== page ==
Lerwick, Shetland's capital, takes its name from the Old Norse Leirvík meaning muddy bay. Sheltered by Bressay, the natural harbour attracts a wide range of visiting craft. The town has a lot to offer visitors and will introduce you to Shetland's unique identity.
enlarge Lerwick became important relatively late in Shetland's history, building on the trade from the Dutch herring industry, only becoming capital in the 17th century.
At Freefield, Hay's Dock was the centre of Shetland's fishing industry and the largest ship built in Lerwick, the barque North Briton, took to the water here in 1836. The dock is now home to the Shetland Museum and Archives.
By the late 19th century, the more prosperous citizens were moving from the old part of town to flatter land west of the Hillhead and the town has continued to expand to become a thriving and welcoming place of around 7,600 people serving all the 23,000 inhabitants of Shetland. There is a wide range of accommodation, a choice of eateries, pubs and clubs. Lerwick is also an excellent place to sample Shetland's internationally-celebrated musical heritage. The islands are best known for their traditional music, but there's a wealth of talent embracing a wide range of styles.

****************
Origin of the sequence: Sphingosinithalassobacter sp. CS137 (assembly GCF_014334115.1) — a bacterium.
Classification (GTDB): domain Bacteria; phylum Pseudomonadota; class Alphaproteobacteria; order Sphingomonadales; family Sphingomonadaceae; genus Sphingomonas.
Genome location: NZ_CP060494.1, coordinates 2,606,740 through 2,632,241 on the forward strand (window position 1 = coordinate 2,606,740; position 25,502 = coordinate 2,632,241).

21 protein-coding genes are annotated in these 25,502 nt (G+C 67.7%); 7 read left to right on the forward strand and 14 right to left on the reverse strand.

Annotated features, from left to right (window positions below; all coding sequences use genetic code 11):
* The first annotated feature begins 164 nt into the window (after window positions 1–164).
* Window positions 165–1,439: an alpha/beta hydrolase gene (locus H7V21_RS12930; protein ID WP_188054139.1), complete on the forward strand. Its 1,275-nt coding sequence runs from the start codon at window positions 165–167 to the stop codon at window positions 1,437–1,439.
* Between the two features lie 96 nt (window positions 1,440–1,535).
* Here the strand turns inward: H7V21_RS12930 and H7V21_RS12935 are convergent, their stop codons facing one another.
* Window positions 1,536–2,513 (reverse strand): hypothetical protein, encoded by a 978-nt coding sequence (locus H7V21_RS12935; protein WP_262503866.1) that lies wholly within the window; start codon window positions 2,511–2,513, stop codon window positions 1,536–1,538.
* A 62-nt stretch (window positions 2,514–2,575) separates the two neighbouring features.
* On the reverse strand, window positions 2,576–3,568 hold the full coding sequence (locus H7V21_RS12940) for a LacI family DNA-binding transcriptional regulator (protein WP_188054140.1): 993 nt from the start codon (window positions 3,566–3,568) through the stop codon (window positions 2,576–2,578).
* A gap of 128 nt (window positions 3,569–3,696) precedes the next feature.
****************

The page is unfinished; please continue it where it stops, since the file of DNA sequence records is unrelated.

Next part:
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For more information about Lerwick, download our free Lerwick brochure [.pdf approx. 1,5Mb]